P. Pronko - alto saxophone
Mieczyslaw Wolny - flute
Wojciech Gogolewski - piano
Wladyslaw Sendecki - piano
Jaroslaw Smietana - guitar
Andrzej Trefon - guitar
Jan Cichy - bass
Zbigniew Wegehaupt - bass
C. Szymanski - drums
B. Dziedzic - percussion
Marek Stach - percussion

Katowice, the Capital of Upper Silesia - Poland´s industrial region, was very important to the development of the Polish Jazz scene due to the fact that the local Music Academy was the first and for many years the only higher educational facility teaching a Jazz programme which awarded a degree in Music. The highly dedicated faculty and stuff directed generation after generation of young Polish musicians towards a career in Jazz music and in time the majority of the local Jazz scene was indeed a collection of the Katowice Music Academy alumni, the names of which are simply too numerous to mention. This phenomenon emphasizes the crucial importance of music education and its contribution to Culture. This album presents a Jazz Big Band led by trumpeter / composer Zbigniew Kalemba and comprising of the students of the Katowice Music Academy and guest soloists, some of which were ex-students, such as guitarist Jaroslaw Smietana, bassist Zbigniew Wegehaupt, pianist Wladyslaw Sendecki and many others. They perform eight compositions, five of which are originals and three standards, all beautifully arranged and passionately performed. The majority of the music has a distinct Jazz-Rock Fusion feel, which is not surprising as the genre ruled the local scene in the late 1970s. Since the Polish Jazz series includes only a handful of Big Band recordings, this is a most valuable addition to the overall presentation of the Polish Jazz scene. Warmly recommended!

Bednarek Zgraja Duo - 1981 - Walking Colour

Bednarek Zgraja Duo
Walking Colour

01. Walking Colour
02. La Concha
03. Afrosfera
04. Folk-Music
05. Luz Blues
06. Flute Reflections
07. Piesn Starego Dzeka

Double Bass – Jacek Bednarek
Flute – Krzysztof P. Zgraja

Recorded in PR Studio, Katowice - July & August 1981

This is one of my all time favorite Polish Jazz albums, recorded by the superb duo which comprised of bassist / composer Jacek Bednarek and flautist / composer Krzysztof Zgraja. The original album, released on the legendary Poljazz label in 1983, presented seven compositions, six of which were composed by Zgraja and one was composed by Bednarek. As usual with the splendid GAD Records reissues, the album was expanded by seven previously unreleased additional pieces, all of which were recorded at the Polish Radio studio in Katowice, same as the material included on the original album, but during two different recording sessions. The entire album was beautifully remastered from the original master tapes and the album includes an extensive and again, as usual, highly informative bi-lingual booklet with background information about the album's background.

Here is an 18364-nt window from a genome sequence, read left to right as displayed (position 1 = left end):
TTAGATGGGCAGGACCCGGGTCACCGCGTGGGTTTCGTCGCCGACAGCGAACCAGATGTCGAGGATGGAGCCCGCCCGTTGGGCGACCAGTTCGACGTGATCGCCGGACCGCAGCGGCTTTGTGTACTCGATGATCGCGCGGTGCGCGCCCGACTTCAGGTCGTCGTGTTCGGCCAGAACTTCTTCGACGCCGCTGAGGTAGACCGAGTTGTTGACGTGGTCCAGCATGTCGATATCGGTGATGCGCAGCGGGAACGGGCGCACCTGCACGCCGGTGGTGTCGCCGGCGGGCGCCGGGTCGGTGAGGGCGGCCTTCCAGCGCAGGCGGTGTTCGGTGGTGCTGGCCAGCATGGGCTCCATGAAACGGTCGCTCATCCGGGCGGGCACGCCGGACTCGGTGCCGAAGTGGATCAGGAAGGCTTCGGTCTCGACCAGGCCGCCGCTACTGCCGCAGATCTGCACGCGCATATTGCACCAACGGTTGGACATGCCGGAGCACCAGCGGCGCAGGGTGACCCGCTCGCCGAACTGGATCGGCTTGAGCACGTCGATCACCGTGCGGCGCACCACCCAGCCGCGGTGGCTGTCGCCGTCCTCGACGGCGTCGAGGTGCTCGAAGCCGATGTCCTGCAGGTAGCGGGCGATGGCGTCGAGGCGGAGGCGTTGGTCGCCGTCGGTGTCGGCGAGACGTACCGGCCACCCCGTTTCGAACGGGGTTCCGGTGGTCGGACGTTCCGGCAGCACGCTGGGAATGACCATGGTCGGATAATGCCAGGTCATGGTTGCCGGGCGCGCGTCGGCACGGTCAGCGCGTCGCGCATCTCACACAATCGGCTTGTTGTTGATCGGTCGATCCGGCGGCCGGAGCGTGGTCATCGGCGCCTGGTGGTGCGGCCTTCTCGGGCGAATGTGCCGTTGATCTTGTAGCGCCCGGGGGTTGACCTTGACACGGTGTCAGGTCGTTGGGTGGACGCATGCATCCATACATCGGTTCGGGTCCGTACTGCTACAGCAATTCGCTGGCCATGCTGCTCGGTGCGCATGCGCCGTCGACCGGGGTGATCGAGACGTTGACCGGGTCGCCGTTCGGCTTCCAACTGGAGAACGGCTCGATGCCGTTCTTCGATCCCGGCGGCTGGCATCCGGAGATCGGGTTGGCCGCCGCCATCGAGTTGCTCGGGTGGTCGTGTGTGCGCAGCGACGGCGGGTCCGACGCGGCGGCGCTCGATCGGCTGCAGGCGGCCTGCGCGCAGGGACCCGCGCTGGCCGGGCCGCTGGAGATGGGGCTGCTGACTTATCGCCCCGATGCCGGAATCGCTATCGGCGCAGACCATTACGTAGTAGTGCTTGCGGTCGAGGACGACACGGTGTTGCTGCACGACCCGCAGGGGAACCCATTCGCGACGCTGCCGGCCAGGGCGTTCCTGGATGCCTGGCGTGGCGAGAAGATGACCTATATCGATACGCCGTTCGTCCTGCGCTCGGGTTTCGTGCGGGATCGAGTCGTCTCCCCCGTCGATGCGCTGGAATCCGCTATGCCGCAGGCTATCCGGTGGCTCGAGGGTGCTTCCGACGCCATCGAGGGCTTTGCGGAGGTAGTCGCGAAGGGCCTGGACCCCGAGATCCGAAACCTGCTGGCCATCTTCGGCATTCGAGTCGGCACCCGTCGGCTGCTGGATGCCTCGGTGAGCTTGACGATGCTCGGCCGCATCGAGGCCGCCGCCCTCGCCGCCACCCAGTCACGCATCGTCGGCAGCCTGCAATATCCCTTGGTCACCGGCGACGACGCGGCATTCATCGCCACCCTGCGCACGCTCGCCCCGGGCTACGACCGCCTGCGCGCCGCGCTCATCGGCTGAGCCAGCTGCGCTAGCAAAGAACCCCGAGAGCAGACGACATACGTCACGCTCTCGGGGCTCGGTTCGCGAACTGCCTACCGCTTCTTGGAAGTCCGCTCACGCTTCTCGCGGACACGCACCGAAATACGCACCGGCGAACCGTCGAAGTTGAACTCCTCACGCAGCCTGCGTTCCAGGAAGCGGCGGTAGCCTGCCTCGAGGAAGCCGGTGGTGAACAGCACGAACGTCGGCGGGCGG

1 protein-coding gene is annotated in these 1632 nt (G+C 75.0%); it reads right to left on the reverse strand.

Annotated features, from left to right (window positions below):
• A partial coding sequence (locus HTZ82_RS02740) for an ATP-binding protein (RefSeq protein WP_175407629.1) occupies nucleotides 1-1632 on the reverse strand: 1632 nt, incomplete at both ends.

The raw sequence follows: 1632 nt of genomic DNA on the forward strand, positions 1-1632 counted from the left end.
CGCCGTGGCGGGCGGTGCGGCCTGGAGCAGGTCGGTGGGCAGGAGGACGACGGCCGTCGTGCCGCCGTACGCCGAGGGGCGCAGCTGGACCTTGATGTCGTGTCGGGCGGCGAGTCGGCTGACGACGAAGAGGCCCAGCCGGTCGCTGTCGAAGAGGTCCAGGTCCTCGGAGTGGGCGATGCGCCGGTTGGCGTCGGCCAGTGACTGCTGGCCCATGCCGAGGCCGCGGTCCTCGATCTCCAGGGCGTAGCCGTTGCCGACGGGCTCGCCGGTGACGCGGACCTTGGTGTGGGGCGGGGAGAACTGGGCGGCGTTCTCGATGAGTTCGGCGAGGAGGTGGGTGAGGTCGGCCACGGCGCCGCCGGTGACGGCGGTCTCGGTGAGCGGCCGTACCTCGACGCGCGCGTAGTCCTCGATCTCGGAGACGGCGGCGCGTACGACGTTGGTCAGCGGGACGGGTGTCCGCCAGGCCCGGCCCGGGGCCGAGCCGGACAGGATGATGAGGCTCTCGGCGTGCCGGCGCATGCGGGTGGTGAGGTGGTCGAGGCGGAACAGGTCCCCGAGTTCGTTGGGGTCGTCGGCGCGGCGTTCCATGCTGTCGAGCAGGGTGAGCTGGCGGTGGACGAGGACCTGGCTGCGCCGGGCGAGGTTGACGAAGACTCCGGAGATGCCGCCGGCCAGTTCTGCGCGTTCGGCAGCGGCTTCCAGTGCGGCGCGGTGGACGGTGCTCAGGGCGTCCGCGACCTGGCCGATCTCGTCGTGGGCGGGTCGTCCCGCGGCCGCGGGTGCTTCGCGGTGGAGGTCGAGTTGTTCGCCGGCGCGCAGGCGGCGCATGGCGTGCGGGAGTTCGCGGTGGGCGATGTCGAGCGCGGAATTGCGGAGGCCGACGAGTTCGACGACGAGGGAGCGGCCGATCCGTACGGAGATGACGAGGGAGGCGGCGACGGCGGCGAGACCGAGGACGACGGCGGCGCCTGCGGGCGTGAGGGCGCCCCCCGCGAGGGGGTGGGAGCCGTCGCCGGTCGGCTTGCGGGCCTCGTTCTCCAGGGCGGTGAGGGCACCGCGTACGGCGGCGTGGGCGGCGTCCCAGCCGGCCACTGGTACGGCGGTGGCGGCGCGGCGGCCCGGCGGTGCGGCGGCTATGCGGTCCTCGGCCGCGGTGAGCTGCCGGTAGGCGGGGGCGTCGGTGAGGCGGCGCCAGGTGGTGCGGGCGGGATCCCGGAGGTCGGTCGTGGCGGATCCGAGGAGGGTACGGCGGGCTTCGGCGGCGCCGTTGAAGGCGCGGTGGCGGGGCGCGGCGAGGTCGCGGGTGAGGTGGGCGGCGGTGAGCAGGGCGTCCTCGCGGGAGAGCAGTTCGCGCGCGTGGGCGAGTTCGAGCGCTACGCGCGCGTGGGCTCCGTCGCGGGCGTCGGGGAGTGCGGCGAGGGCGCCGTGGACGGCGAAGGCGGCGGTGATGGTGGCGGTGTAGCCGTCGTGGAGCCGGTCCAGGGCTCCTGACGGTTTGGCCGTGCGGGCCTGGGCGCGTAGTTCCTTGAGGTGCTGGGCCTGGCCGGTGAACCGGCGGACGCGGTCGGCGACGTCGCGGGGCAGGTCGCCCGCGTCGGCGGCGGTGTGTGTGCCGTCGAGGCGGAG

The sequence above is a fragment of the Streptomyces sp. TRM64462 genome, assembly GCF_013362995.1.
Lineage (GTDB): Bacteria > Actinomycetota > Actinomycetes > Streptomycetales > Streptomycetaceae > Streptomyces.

The music is a wonderful collection of cross-genre compositions, which amalgamate Jazz with World Music influences, contemporary Classical Music and many other musical sources. Beautifully melodic and highly advanced harmonically, this music is completely timeless and sound today as fresh as it was at the time of its recording.

Both Bednarek and Zgraja play brilliantly and their virtuosity is stunning. The ideas and the sound were light-years ahead of their time, as was the concept of the duo, which was completely innovative on the Polish Jazz scene at the time. Sadly they recorded only one more album together (a live recording, which hopefully GAD Records will reissue ASAP), before parting, and never managed to work together again before Bednarek's untimely death in 1990.

This album is not only an extremely important document of the Polish Jazz history but also a milestone in the "Art of the Duo" idiom and a luminous example of flute performances, which are among the most significant in European Jazz history. Zgraja, who now resides in Germany, still plays, composes and teaches music and is one of the top flute specialists in the world.

Andrzej Kurylewicz Quintet - 1967 - 10+8

Andrzej Kurylewicz Quintet

01. Juz Ja Z Toba Nie Zostane / I Won't Stay With You [7:04]